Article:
I read a lot of books in several genres, and one of the most important things for me is characterization. I want to believe in, and like, the main characters in the story. After all, if I'm giving up a few hours of my time, I want to enjoy the company of the people with whom I'm spending it.
A Match Made in Hell is a bit short on characterization, which isn't particularly unusual, but suffers from an overall more significant flaw: I didn't like the heroine. I'm not sure what it
is about Nicki Styx that so annoyed me - perhaps her egocentric view of the world, her lack of care for those around her
(including her newly-discovered twin sister) or her apparent disregard of people's feelings at difficult times - such as choosing funeral items. Her love interest, Joe Bascombe,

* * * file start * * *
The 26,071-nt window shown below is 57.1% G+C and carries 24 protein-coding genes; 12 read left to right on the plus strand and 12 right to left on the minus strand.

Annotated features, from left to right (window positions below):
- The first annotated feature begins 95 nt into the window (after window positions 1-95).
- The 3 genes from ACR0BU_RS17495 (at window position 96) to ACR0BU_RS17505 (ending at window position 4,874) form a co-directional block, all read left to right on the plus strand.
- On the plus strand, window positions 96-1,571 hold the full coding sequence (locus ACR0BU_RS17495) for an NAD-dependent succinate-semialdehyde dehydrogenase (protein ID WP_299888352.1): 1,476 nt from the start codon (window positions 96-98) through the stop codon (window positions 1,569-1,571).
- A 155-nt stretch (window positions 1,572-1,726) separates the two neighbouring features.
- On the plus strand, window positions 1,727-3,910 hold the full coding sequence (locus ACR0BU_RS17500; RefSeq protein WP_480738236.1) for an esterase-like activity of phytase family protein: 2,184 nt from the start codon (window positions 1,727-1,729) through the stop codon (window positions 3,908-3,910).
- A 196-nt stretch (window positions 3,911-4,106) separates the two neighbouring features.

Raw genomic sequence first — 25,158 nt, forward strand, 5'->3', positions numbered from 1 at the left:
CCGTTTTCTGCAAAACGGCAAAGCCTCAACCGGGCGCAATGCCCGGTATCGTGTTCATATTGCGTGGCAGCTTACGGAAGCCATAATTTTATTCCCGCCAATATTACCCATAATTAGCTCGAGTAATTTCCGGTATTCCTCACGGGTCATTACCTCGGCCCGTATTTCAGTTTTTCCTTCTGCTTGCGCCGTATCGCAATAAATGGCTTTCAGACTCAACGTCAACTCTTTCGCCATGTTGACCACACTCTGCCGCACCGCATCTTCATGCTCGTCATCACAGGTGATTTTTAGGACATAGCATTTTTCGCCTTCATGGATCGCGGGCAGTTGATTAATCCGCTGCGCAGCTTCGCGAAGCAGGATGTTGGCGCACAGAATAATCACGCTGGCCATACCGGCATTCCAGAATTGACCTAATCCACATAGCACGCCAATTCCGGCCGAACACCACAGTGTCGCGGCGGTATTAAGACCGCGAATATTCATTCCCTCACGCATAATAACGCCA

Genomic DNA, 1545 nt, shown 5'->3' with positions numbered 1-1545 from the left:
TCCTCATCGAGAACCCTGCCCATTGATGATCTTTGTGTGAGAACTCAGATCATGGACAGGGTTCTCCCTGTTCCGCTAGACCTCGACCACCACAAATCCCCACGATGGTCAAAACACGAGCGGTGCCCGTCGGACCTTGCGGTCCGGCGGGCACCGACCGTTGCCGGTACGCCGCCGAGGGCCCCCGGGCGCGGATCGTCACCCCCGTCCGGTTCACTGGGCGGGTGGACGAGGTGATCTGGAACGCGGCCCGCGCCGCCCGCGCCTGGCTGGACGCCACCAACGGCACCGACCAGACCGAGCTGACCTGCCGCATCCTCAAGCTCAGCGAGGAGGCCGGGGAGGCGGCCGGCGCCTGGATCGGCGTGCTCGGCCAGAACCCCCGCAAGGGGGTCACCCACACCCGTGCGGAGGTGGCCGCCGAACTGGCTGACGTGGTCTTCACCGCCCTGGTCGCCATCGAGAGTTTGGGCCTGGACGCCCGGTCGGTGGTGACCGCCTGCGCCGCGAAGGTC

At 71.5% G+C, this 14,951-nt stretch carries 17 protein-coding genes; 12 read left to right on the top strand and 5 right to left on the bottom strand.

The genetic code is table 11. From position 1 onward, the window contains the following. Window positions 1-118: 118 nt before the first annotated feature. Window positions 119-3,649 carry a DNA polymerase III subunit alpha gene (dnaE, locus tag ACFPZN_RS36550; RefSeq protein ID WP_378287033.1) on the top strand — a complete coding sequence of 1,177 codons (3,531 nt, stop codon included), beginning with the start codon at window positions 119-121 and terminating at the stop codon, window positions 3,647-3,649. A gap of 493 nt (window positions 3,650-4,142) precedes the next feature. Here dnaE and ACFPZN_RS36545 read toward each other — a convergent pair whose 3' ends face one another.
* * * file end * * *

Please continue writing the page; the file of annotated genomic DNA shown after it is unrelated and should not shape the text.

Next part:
is indistinct - nice, handsome, a doctor, but I couldn't say much else about him
- except that he was previously married to Nicki's twin sister.
The action (not that there is much) in this story shifts from Little Five Points in Georgia to Savannah. This is the second book in a series;
not having read the first, I had to catch up on some plot aspects initially. Nicki had a near-death experience
that resulted in her ability to see ghosts who haven't yet crossed over to The Light. Her
responsibility is to help them cross over and to do good to people, but I couldn't help thinking the deity should have picked a nicer woman to do it.
When Nicki discovers her sister can also see dead people and that Kelly may be dabbling in dangerous waters, she tries to take charge. As they begin to uncover some of their relatives, they find that their talents may run in the family
- as may a dangerous adversary.
At the halfway point in A Match Made in Hell, I
began skim-reading as I rapidly lost interest. The premise of the book shows some originality, but there
was neither enough plot nor characterization to hold my attention, and I found myself overall disappointed.